What are YOUR critical risks?
Every business owner needs to understand the risk profile of their company. You need to know which hazards warrant the most attention and effort. This will vary from one organisation to the next, even within the same industry. Your operations, equipment, people and environments are unique to your business.
Can you confidently state the top five or ten critical risks for your organisation? If not, you've got work to do...
This is Todd Conklin. He is an organisational psychologist, a globally renowned health and safety expert, and in my opinion, possibly the most important revolutionary thinker in the health and safety world right now.
View the below presentation - I promise you'll be pleased you did.
All credit for the presentation goes to the Business Leaders' Health and Safety Forum.
The rules around managing hazardous substances that affect human health and safety in the workplace are about to change. Legal requirements for the management of hazardous substances are presently set out under the HSNO Act 1996, but from 1st December 2017 this Act will be replaced by the Hazardous Substances Regulations.
What are hazardous substances?
You may think it's obvious, but many businesses aren't even aware that they have hazardous substances in their workplaces, let alone that the company has obligations to manage them. It's important to understand what is classified as hazardous and know if you have any of these products in your workplace.
The judge set the starting point for the fine at $400,000 - $600,000, however the final amount was reduced by mitigating factors and the defendant's inability to pay a fine exceeding $100,000.
Are you overlooking hazards in your workplace?
The very first step to effectively managing risks in your business is to identify your hazards. Unfortunately, over the years I've seen a LOT of hazards overlooked. That's because without a systematic approach, it can be really easy to miss them!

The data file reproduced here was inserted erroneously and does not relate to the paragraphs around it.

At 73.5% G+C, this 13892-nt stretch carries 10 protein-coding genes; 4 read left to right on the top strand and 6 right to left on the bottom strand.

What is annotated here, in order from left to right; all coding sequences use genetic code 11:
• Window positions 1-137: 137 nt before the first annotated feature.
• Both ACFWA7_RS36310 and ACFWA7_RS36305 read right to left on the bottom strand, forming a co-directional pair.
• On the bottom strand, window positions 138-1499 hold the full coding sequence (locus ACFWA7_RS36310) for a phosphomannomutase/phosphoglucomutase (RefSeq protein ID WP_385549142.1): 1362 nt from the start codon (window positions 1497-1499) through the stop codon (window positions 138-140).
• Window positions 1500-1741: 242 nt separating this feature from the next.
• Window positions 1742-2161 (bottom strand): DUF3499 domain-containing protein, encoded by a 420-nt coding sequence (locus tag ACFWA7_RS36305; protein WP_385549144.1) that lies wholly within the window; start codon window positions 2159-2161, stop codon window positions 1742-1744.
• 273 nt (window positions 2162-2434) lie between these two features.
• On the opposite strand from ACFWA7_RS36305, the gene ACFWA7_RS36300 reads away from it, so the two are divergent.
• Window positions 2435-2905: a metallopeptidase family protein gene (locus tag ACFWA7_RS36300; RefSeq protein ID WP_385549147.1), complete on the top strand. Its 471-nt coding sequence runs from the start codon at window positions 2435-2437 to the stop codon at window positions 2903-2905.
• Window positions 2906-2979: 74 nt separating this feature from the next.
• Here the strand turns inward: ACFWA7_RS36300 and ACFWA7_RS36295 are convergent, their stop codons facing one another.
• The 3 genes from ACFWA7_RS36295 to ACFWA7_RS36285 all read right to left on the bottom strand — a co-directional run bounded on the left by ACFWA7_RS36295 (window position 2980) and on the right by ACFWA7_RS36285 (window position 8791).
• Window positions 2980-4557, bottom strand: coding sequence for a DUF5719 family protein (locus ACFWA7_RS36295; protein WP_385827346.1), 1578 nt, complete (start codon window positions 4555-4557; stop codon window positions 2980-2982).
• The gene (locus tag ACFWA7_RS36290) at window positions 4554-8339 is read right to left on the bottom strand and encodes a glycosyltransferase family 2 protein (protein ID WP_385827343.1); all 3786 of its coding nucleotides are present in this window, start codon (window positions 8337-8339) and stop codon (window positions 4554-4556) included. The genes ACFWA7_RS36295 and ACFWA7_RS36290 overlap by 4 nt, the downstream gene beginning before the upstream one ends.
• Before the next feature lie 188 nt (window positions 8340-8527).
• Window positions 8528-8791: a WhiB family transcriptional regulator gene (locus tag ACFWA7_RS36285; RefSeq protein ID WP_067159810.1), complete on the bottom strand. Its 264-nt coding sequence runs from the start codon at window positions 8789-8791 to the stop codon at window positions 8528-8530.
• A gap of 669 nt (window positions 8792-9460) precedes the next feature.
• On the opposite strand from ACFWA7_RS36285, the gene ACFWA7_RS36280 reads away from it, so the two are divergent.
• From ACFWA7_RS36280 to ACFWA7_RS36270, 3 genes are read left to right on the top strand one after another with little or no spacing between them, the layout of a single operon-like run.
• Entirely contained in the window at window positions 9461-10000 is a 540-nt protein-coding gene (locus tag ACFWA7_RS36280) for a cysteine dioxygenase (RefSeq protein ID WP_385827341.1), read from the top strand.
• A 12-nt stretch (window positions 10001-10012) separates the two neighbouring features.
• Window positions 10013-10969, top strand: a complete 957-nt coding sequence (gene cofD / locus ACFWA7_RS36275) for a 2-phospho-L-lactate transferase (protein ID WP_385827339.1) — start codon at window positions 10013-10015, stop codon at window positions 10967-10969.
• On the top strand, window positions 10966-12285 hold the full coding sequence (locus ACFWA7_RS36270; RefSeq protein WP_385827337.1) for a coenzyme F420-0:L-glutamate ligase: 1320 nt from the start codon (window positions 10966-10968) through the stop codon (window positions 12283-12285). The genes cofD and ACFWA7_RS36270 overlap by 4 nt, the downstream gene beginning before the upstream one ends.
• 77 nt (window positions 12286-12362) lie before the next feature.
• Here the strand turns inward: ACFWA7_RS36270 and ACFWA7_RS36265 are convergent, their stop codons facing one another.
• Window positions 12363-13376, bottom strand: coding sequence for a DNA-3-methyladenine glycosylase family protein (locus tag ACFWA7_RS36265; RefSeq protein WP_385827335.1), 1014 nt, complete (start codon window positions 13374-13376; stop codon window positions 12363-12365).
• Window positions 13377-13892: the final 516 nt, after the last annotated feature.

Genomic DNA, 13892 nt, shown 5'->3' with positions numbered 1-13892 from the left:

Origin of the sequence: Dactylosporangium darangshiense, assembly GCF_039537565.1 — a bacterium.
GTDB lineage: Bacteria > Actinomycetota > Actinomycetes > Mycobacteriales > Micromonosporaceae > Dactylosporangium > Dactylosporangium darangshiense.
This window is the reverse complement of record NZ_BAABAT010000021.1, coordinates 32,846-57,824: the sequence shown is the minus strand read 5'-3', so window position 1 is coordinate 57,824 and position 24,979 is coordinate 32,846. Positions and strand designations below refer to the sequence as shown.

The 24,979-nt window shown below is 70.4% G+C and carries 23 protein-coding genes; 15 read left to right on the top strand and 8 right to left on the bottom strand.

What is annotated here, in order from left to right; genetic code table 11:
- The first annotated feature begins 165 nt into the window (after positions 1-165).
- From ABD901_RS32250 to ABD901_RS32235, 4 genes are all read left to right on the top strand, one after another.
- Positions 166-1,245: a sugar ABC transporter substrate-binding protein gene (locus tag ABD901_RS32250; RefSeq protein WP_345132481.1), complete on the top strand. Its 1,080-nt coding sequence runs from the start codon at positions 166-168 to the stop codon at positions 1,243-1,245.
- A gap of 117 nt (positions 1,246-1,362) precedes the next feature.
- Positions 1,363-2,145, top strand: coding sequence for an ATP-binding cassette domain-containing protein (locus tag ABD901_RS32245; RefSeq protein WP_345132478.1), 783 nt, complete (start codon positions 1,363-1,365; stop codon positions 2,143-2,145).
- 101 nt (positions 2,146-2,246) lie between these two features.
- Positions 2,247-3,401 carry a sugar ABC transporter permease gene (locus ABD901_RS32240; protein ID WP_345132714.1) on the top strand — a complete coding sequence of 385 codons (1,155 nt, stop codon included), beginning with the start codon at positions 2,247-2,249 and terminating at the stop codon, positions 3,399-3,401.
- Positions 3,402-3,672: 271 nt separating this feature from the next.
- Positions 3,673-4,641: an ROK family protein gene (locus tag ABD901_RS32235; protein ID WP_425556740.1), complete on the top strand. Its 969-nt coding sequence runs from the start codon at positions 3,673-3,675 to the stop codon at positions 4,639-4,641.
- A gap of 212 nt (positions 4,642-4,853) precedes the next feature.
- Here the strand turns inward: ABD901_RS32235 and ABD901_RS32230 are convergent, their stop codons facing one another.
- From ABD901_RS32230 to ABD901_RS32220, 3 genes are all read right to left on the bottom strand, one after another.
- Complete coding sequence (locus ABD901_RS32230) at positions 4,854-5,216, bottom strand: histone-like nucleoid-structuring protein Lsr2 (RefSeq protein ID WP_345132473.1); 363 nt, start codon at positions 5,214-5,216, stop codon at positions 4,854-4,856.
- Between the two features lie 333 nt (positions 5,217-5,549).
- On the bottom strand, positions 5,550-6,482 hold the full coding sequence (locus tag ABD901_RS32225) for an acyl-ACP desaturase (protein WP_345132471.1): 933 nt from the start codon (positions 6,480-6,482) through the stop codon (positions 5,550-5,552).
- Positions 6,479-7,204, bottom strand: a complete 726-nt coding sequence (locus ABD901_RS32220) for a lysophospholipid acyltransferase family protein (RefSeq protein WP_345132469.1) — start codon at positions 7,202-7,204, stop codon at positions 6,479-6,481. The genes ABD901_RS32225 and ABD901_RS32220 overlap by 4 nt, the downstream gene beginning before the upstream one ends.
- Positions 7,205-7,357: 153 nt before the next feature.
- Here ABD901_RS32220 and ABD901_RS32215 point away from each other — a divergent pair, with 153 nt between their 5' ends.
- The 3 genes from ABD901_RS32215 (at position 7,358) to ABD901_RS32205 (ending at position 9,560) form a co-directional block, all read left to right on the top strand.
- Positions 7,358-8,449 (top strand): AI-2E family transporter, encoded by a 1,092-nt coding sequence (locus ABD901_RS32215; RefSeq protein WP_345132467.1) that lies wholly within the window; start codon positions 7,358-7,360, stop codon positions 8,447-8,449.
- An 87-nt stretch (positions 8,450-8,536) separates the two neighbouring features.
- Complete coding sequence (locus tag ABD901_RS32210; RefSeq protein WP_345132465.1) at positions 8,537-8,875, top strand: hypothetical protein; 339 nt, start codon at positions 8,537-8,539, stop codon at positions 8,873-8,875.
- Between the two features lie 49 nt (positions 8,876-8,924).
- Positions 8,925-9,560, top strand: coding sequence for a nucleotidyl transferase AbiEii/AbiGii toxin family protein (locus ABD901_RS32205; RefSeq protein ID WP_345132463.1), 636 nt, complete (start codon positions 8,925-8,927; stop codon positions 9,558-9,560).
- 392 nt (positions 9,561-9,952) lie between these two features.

So here is an easy system you can use to robustly identify hazards in your workplace. It's as simple as choosing a context and asking your workers eleven easy questions.
See below for a printable version of the questions!
The safety culture of your business will directly impact on safety performance.
If you want to protect your business from the many perils of poor safety performance, such as lost productivity, accidents and injuries, prosecution and fines, reputation damage, high staff turn-over, and poor team morale, then working on your safety culture is key...
What is a Safety Culture?
Safety Culture is the way safety is perceived, valued and prioritised in your organisation. It reflects the real commitment to safety at all levels of the business. At the core of a safety culture is what people believe about the importance of safety, including what they think their colleagues, managers and leaders really believe about safety’s priority.
Note that your company's safety culture is not the safety management systems, policies or procedures you have; it goes much deeper than that. Without a positive safety culture, these things become dust-gathering paperwork.
Why is it Important to You?
In short, the safety culture of your business will directly impact on safety performance. A negative (immature) culture is likely to yield poor safety performance, whereas a positive (mature) culture will result in high performance.
What is Safety Culture Maturity?
The safety culture of a company is not static; it changes and evolves. Ideally this change is positive and the culture develops to achieve maturity. Safety professionals around the world have developed various models, matrixes and indexes to illustrate just this.
Maturity is a term commonly used to describe the progressive nature of safety culture. Here is my take on it:
How can I motivate staff to improve their performance?
Research indicates that positive reinforcement is critical to successfully improving safety performance.
Health and Safety policies are commonly built around rules, regulations, and legislation. Consequently, process often focus on enforcement. Although compliance systems have their place in safety procedures, positive reinforcement is a far more effective tool when it comes to motivating people.
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